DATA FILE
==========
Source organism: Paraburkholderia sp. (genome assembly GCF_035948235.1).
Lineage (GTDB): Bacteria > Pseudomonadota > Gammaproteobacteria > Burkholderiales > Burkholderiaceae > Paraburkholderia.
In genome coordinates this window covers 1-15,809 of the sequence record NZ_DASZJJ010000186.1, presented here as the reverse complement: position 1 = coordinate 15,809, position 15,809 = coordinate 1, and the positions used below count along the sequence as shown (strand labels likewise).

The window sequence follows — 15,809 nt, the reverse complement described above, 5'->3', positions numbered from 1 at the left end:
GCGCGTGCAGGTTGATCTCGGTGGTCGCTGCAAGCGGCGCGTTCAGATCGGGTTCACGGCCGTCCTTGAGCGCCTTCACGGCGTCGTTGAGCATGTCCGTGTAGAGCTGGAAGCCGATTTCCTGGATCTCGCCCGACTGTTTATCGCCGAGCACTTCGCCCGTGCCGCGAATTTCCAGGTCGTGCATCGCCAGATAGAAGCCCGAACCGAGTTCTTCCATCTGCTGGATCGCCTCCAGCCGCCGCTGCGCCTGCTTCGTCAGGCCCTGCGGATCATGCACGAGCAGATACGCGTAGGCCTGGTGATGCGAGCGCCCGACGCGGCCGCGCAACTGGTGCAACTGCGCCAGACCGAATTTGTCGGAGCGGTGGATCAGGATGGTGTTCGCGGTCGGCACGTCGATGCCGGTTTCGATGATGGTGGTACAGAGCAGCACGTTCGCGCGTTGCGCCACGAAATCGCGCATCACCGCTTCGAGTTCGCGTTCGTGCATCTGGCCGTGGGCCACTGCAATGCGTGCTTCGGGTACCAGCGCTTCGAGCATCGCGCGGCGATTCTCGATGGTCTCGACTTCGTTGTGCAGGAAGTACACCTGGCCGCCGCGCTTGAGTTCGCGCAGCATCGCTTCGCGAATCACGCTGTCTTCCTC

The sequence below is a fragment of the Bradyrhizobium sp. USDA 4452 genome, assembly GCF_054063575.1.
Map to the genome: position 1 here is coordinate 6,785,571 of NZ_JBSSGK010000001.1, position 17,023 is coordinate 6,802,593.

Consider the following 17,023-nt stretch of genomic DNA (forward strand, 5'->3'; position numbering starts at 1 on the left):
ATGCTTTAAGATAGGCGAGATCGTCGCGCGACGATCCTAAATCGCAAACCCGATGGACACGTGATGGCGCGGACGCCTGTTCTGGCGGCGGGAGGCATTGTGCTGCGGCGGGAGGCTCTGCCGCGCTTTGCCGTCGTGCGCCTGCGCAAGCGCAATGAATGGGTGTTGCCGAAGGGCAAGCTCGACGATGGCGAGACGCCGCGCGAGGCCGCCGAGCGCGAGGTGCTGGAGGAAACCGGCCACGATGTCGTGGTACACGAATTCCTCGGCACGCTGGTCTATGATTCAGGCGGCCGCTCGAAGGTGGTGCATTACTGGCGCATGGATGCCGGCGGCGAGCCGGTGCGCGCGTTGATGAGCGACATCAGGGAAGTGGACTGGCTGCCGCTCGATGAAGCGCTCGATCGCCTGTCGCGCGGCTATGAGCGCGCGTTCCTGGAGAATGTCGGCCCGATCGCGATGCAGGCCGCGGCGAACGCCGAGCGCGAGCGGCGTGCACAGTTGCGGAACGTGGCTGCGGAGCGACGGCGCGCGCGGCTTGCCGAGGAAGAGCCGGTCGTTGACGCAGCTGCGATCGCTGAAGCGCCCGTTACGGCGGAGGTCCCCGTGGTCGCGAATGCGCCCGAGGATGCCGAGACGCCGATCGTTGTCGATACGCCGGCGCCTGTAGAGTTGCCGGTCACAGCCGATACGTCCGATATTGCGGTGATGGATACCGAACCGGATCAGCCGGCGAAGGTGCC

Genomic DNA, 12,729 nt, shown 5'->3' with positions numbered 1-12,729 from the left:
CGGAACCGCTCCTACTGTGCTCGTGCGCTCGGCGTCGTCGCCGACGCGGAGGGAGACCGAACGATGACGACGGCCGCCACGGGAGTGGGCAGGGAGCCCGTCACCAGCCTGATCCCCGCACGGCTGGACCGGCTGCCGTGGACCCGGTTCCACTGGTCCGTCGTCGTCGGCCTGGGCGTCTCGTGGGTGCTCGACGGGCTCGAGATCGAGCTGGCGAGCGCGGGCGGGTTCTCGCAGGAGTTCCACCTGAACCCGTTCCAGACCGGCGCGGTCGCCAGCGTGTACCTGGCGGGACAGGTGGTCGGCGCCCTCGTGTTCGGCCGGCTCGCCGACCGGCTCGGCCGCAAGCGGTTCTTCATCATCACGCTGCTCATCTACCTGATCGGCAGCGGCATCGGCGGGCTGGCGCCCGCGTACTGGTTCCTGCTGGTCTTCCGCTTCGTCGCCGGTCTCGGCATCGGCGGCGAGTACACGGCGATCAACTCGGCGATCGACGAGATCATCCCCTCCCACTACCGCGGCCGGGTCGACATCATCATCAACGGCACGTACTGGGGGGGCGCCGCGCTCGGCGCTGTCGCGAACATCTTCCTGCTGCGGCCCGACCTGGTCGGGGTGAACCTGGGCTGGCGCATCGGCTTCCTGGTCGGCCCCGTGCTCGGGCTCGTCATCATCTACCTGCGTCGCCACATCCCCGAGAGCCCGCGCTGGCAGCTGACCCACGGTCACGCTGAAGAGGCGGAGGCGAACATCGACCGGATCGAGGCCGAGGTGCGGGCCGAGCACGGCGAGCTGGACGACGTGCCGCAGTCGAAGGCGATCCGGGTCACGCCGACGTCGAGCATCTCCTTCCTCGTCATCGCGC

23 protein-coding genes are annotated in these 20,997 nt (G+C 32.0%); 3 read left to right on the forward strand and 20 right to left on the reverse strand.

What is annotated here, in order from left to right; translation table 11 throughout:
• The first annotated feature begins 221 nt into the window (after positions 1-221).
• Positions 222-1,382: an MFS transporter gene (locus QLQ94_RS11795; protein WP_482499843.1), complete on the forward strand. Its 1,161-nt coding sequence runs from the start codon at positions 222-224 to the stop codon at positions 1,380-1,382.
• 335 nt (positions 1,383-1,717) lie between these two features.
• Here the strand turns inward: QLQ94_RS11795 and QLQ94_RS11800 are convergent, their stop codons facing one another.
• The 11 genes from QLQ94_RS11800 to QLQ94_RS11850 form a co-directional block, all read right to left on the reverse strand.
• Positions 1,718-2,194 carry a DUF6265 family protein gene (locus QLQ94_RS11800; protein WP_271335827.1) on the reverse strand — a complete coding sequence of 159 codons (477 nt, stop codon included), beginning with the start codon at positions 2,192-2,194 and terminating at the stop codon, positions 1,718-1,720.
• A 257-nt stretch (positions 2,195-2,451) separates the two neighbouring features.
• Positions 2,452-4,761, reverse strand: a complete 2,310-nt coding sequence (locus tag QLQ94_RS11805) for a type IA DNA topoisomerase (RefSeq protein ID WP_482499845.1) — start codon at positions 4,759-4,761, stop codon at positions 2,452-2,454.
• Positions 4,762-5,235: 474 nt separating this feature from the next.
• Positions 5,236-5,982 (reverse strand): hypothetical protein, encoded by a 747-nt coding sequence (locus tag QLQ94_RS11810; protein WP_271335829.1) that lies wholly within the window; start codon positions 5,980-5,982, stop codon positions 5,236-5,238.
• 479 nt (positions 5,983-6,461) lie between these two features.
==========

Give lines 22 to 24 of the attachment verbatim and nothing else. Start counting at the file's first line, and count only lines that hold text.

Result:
• Positions 4,762-5,235: 474 nt separating this feature from the next.
• Positions 5,236-5,982 (reverse strand): hypothetical protein, encoded by a 747-nt coding sequence (locus tag QLQ94_RS11810; protein WP_271335829.1) that lies wholly within the window; start codon positions 5,980-5,982, stop codon positions 5,236-5,238.
• 479 nt (positions 5,983-6,461) lie between these two features.